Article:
What do Mount Vernon, Kennebunkport, and Camp David have in common? They're all presidential-related properties that have no-fly zones. Mount Vernon was George Washington's home, which has a no-fly zone up to 1,500 feet above mean sea level; Kennebunkport is home to the Bush family compound at Walker's Point, which has a no-fly zone up to 1,000 feet above mean sea level; and Camp David is the Maryland retreat where many presidents have gone to relax and to hold historical meetings and conferences. It has a no-fly zone of up to 5,000 feet above mean sea level.

Pantex Nuclear Assembly Plant

This spot is located about 17 miles northeast of Amarillo, Texas, and it is exactly what it sounds like—it’s a site for the production of nuclear weapons. Pantex also dismantles excess nukes and keeps tabs on existing ones. It’s one of several locations run by the National Nuclear Security Administration—but it’s actually the only one with a no-fly zone. As you might expect, the site is also closed to the public.


02/23/20 12:16 PM #18415    

 

Hollis Carolyn Heyn

David:

On 2/26/15 I posted here my father's narrative of his Iwo Jima experience.

02/23/20 03:37 PM #18416    

 

David Cordell

Hollis,

I am taking the liberty of reproducing your three posts from five years ago (this very week), as well as this photo. Nice looking man!

THREE POSTS FROM HOLLIS HEYN, FEBRUARY 2015

Haven't yet read your long post about your dad, Sandra...very eager to do so after classes today.  Starting in 1979 my dad began meeting with his Navy squadron yearly.  At that time he began writing about WW2 experiences, one from Iwo Jima in March 1945 some weeks after the Marines invaded but when Japanese were still emerging from their various "hidey holes".  I'll dig out that narrative and share later.   When we travelled to Mexico for vacations something about being in a different culture would prompt nightmares.  We were all staying in one big room together and I remember waking up to my father's screams.  My mom woke him and calmed him down and I heard him say that the dream was about the Japanese capturing my mom and us kids.  Other than a few other of his nightmares I heard in my childhood, my father never talked about the war until 1979 and then it was mostly how wonderful his friends were particularly since he was the youngest in the squadron.  I had the great honor of attending one reunion when it was held here in STL in 1989.  Boy did I get the royal treatment from his buddies and heard such wonderful things about my grandfather who died when I was an infant.  They all talked about my grandparents meeting them all at a layover at Dallas's Union Station and how beautiful and stylish my grandmother was.  My grandfather took one of the guys under his wing when the guy's wife was dying in East Texas.  The guy was sent home, got off the train in Dallas where my grandfather met him, took him to their Lakewood home, fed him and then drove him to the hospital in East Texas.  Happy news is the wife survived and beamed at me as the husband told the story at the reunion dinner table.  My father, of course, was holding back the tears as am I right this moment.

_____________________________

 

Below is my father's description of his time on Iwo Jima:

Our crew was part of the first group sent to Iwo Jima from Tinian on about March 19th or 20th.  The airstrip was "secured", but the Marines and the Army were fighting the Japanese at the north end of the island.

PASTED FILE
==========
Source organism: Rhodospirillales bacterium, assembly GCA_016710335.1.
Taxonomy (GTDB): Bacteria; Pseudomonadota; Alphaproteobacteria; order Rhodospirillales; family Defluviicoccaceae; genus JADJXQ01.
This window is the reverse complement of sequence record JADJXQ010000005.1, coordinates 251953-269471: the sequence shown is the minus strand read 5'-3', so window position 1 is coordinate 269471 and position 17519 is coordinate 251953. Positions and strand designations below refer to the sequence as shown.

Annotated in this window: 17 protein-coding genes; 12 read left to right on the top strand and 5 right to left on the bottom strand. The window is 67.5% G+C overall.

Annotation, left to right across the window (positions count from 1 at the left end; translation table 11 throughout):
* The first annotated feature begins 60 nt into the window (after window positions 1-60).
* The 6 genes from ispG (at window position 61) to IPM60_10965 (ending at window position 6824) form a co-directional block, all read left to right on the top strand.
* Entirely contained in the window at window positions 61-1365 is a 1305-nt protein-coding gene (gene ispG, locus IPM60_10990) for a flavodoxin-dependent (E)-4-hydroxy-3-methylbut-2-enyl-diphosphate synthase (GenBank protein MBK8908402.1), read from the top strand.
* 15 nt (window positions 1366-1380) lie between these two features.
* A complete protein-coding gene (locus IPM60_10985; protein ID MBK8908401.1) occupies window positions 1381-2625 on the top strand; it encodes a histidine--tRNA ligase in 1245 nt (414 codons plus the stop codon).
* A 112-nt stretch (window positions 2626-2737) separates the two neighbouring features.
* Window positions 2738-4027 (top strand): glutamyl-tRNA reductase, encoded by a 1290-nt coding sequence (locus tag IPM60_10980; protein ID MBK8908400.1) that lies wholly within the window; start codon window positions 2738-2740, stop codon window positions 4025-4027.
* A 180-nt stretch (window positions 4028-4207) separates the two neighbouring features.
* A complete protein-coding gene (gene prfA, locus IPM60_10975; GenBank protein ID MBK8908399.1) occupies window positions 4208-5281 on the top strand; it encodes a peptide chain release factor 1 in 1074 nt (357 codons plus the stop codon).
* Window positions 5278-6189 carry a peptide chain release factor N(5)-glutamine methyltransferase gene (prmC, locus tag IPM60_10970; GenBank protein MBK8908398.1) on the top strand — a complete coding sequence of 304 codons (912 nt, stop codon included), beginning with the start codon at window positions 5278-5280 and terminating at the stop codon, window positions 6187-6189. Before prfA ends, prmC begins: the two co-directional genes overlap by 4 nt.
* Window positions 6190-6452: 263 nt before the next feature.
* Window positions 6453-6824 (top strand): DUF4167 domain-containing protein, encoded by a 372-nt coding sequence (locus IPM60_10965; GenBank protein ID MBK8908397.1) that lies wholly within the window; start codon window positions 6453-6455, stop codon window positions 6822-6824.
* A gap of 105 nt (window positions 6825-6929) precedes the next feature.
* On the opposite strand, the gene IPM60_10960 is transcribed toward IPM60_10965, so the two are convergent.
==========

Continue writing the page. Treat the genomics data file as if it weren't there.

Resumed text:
Sierkierski, Bodie and I slept on cots in a small tent, surrounded by Marines in foxholes.  One of us remained at our plane each night.  Throughout every night, Japanese inflitrated from an extensive system of underground tunnels, setting off trip-flares; this was followed by intense fire and explosions.

Our mission was to find and destroy Japanese picket boats which were advance warning of our B-29 raids on Japan.

The following events may not be in proper sequence:

We had been out that day on a search flight and had landed close to sunset.  All the enlisted crewmen were at the planes.  Just after dark, the air raid siren sounded and we went into a large shell crater.  Word was passed that we were about to be bombed from Japan and that the Japanese on Iwo would conduct a "Banzai" charge in conjunction with the air raid.  I recall taking the Thompson sub-machine gun with me from our plane.

After a time, the all-clear was given and we went to our tent to sleep.  The next morning we learned a flight of Japanesse "Betty" bombers had been sent to bomb us, but had been shot down by our P-61 NIght-Fighters.  Early in the morning, the Japanese on Iwo did make a Banzai charge on the bivouac area of the P-61 pilots, killing and wounding a number of them.  As far as I know, all the Japanese were killed by the Marines.  The aftermath of that charge was horrible.

I believe it was the next day that all of our planes attacked two Japanese picket boats running one behind the other.  We strafed and fired rockets at them and they returned 20 millimeter machine gun fire.  We made, I believe, two strafing runs and when we left, the picket boats appeared to be burning and sinking slowly.  I think our plane sustained a minor hit in an oil line.

The next day, March 27th, we were again on a search flight.  I remember that flying at 8,000 feet ice was forming on my turret dome.  Our pilot, Fox, came on the intercom to tell us that we were seeing Tokyo Bay in the distance.  We turned and went back to Iwo Jima.  When we landed, we saw one of our planes had crash landed on the airstrip.  The plane had been flown back to Iwo and landed by H. Saddler AMM1/C, after the pilot, Lt. (J.G.) Lee Wilson and co-pilot, Ens. D.A. McCarthy had been badly wounded by 20 millimeter hit in the cockpit while attacking a Japanese picket boat.  Saddler had never before landed an aircraft.  I later learned that he was awarded the silver star for saving the lives of his crew.